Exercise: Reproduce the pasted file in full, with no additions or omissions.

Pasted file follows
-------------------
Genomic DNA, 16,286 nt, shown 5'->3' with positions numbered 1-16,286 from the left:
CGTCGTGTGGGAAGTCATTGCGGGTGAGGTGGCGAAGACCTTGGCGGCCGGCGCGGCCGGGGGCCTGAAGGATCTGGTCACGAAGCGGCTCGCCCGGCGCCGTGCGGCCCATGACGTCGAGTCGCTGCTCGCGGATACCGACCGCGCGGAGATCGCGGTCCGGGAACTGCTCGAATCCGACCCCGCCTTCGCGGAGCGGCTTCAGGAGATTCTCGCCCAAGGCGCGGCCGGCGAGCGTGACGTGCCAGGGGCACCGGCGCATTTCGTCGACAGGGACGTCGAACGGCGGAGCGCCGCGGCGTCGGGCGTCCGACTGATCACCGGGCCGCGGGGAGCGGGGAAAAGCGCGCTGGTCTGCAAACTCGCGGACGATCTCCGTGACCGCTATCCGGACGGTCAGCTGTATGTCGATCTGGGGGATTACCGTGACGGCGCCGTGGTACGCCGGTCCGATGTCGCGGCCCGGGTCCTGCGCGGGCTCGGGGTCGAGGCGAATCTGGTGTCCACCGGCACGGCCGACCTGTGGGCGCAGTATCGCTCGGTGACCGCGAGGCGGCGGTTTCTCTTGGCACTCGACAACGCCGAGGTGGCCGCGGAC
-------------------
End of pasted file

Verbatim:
Genomic DNA, 16,286 nt, shown 5'->3' with positions numbered 1-16,286 from the left:
CGTCGTGTGGGAAGTCATTGCGGGTGAGGTGGCGAAGACCTTGGCGGCCGGCGCGGCCGGGGGCCTGAAGGATCTGGTCACGAAGCGGCTCGCCCGGCGCCGTGCGGCCCATGACGTCGAGTCGCTGCTCGCGGATACCGACCGCGCGGAGATCGCGGTCCGGGAACTGCTCGAATCCGACCCCGCCTTCGCGGAGCGGCTTCAGGAGATTCTCGCCCAAGGCGCGGCCGGCGAGCGTGACGTGCCAGGGGCACCGGCGCATTTCGTCGACAGGGACGTCGAACGGCGGAGCGCCGCGGCGTCGGGCGTCCGACTGATCACCGGGCCGCGGGGAGCGGGGAAAAGCGCGCTGGTCTGCAAACTCGCGGACGATCTCCGTGACCGCTATCCGGACGGTCAGCTGTATGTCGATCTGGGGGATTACCGTGACGGCGCCGTGGTACGCCGGTCCGATGTCGCGGCCCGGGTCCTGCGCGGGCTCGGGGTCGAGGCGAATCTGGTGTCCACCGGCACGGCCGACCTGTGGGCGCAGTATCGCTCGGTGACCGCGAGGCGGCGGTTTCTCTTGGCACTCGACAACGCCGAGGTGGCCGCGGAC